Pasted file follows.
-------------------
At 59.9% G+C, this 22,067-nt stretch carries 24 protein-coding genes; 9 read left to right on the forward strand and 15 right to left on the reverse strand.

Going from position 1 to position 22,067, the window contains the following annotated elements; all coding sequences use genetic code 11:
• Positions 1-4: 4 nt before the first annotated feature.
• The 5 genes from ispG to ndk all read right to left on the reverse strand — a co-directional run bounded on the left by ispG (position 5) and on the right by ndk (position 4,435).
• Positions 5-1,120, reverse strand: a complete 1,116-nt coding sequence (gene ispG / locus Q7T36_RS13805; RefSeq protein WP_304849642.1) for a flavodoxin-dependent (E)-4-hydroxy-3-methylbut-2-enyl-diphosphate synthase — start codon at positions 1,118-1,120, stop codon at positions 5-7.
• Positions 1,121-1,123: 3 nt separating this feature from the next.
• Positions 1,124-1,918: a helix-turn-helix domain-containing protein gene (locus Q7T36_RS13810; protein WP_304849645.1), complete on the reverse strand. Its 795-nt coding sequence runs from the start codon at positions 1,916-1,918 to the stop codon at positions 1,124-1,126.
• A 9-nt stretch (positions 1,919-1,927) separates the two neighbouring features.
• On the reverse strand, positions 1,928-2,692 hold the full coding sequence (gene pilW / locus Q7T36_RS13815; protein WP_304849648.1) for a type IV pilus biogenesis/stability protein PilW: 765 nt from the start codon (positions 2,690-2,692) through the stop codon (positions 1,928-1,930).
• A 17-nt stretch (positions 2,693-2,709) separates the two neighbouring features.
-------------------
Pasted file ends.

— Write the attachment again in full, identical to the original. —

At 59.9% G+C, this 22,067-nt stretch carries 24 protein-coding genes; 9 read left to right on the forward strand and 15 right to left on the reverse strand.

Going from position 1 to position 22,067, the window contains the following annotated elements; all coding sequences use genetic code 11:
• Positions 1-4: 4 nt before the first annotated feature.
• The 5 genes from ispG to ndk all read right to left on the reverse strand — a co-directional run bounded on the left by ispG (position 5) and on the right by ndk (position 4,435).
• Positions 5-1,120, reverse strand: a complete 1,116-nt coding sequence (gene ispG / locus Q7T36_RS13805; RefSeq protein WP_304849642.1) for a flavodoxin-dependent (E)-4-hydroxy-3-methylbut-2-enyl-diphosphate synthase — start codon at positions 1,118-1,120, stop codon at positions 5-7.
• Positions 1,121-1,123: 3 nt separating this feature from the next.
• Positions 1,124-1,918: a helix-turn-helix domain-containing protein gene (locus Q7T36_RS13810; protein WP_304849645.1), complete on the reverse strand. Its 795-nt coding sequence runs from the start codon at positions 1,916-1,918 to the stop codon at positions 1,124-1,126.
• A 9-nt stretch (positions 1,919-1,927) separates the two neighbouring features.
• On the reverse strand, positions 1,928-2,692 hold the full coding sequence (gene pilW / locus Q7T36_RS13815; protein WP_304849648.1) for a type IV pilus biogenesis/stability protein PilW: 765 nt from the start codon (positions 2,690-2,692) through the stop codon (positions 1,928-1,930).
• A 17-nt stretch (positions 2,693-2,709) separates the two neighbouring features.